Hitting the pavement solo can be great. Maybe you enjoy the quiet, or you love to listen to your favorite song on repeat without judgment. However, running alone can get boring.
And often you could find yourself wishing you could find a running partner.
Someone who can push you to your limits and beyond. Someone you can share your passion for the sport with.
You know — just someone.
Pairing with a buddy may provide you several important benefits you won’t receive when you’re flying solo.
Don’t take my word for it.
According to a two-year study by the University of Pennsylvania, exercising with a buddy boosts your chances of consistency and faster fitness gains.
In another study by Oxford University, working out within teams helps you train harder and tolerate discomfort for longer, which can spur your performance for the long haul.
I’ve already talked about how to choose a running partner in a previous post, so in today’s post, I’ll share with you three tips to help you get the most out of your running partnership.
1. Start Right
Pick wisely. Ask clear questions regarding the workouts and training schedules. Make sure you and your running partner are on the same page. Ask each other why you even running.
Is it to lose weight? To prepare for an upcoming race? Or for pure stress relief?
As a guideline, you should share similar training goals—these are what’s going to help keep you supportive, focused, and committed.
Pick a running buddy who is compatible with your lifestyle. For instance, if you only have time to run in the evening, choosing a running buddy who is only available in the morning will not work.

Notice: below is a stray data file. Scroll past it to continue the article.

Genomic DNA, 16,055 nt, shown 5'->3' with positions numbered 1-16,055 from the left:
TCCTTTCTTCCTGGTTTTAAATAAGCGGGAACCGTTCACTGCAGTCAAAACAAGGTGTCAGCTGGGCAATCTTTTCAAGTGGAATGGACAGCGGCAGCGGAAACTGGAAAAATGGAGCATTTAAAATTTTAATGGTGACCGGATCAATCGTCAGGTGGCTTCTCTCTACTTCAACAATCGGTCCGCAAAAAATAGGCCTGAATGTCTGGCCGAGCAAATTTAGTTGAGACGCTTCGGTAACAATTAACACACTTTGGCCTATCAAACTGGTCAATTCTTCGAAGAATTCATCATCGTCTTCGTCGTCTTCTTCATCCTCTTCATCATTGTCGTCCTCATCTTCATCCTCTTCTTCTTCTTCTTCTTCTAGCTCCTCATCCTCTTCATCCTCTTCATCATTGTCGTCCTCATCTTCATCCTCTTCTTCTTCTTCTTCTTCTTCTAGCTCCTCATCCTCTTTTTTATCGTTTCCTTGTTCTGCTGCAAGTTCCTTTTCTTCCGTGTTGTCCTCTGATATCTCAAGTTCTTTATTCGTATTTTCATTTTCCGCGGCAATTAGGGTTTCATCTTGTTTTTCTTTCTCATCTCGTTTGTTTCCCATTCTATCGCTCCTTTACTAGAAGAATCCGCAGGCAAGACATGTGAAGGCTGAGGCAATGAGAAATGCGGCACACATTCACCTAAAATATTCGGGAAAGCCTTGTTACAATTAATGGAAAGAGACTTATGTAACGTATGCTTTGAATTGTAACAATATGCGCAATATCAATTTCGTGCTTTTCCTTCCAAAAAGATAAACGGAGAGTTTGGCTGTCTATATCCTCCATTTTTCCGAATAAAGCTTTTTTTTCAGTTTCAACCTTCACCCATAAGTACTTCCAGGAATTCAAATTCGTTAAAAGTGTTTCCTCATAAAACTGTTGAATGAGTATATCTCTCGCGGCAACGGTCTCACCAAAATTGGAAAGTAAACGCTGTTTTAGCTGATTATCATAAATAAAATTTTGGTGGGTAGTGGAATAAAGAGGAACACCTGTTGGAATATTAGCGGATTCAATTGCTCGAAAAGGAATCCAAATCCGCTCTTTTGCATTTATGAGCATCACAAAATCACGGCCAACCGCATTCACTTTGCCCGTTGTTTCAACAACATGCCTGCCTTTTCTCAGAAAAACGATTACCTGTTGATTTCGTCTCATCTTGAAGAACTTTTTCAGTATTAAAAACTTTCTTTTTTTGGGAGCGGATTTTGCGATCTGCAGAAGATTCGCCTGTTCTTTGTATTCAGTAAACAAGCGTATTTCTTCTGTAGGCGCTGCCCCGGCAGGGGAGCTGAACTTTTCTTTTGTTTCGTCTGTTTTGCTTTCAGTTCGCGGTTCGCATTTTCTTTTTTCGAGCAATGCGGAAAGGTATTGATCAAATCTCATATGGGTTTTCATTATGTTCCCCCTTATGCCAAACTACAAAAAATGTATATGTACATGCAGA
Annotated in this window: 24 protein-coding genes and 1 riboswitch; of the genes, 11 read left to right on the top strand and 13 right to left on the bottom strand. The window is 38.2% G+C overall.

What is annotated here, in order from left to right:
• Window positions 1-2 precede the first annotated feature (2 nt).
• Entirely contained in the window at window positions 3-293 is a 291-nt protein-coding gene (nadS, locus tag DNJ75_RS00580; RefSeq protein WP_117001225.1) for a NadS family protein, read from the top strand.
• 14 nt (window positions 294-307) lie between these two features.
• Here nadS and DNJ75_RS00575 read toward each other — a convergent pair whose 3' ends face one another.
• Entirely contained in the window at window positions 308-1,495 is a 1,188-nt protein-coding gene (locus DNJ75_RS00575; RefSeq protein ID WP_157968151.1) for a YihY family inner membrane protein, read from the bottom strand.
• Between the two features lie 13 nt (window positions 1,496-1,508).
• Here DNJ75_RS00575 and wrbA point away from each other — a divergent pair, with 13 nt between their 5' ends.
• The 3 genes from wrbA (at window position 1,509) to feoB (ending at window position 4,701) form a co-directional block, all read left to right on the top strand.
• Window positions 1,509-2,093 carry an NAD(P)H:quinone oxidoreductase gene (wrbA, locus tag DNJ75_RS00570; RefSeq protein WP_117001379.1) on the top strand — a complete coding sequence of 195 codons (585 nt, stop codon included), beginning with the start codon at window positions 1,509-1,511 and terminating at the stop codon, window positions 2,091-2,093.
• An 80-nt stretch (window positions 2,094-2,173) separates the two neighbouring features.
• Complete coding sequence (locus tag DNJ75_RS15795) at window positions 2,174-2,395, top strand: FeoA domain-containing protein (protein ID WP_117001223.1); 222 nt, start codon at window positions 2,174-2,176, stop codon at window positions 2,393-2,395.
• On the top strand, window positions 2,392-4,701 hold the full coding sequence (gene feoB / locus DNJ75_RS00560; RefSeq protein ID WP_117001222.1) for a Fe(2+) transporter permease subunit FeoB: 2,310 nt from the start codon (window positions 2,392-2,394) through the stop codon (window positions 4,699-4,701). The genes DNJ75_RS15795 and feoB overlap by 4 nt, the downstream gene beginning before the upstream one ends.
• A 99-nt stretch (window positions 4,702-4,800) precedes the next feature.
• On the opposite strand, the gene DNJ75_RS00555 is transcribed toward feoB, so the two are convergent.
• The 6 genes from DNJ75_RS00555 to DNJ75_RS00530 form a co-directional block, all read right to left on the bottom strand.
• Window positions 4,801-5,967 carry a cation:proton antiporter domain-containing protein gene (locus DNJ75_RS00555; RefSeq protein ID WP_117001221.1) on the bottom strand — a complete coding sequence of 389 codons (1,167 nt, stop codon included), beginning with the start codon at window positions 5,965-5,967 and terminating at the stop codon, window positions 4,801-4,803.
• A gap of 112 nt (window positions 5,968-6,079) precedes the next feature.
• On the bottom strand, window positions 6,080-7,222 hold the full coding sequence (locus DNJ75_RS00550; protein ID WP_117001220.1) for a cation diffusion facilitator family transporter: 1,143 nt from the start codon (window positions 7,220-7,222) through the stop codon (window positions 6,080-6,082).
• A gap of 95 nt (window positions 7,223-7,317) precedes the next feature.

Before you commit for the long haul, make sure to do a trial run to discern whether you’ve made the right choice.
2. Get Better With the Elite
As I’ve just stated, the buddy system works the best when both runners are on a similar path.
However, if you want to get more out of the partnership, the optimal running buddy should be just slightly fitter and faster than you.
A bit of friendly competition can take you a long way. And if you’re lucky enough to find an elite runner to take you under his wing, then this is going to be the best running decision you’ve ever made.
3. Ask For Feedback (but give it with caution)
The best thing about running with a partner is the feedback you could provide each other. Verbal feedback in the form of encouragement and cheers is great, but receiving and giving physical feedback is way better.
However, there’s a big difference between a workout buddy and running coach, and it’s vital to acknowledge that unless you know what you’re talking about. After all, neither of you are certified trainers.
In general, avoid giving unsolicited advice unless your partner is asking for it. When it’s the case, give as much feedback as you can.
If your partner has improper running form, help him fix it, and develop better mechanics. But don’t be condescending. Conversely, if you’re looking to improve your form, ask for his feedback.
And don’t be a jerk if you “win.” Winning a workout isn’t the purpose of running with a partner, so make sure you stay positive. If you had the best long run in your life, but you ditched your body two miles ago, it’s not good form to gloat.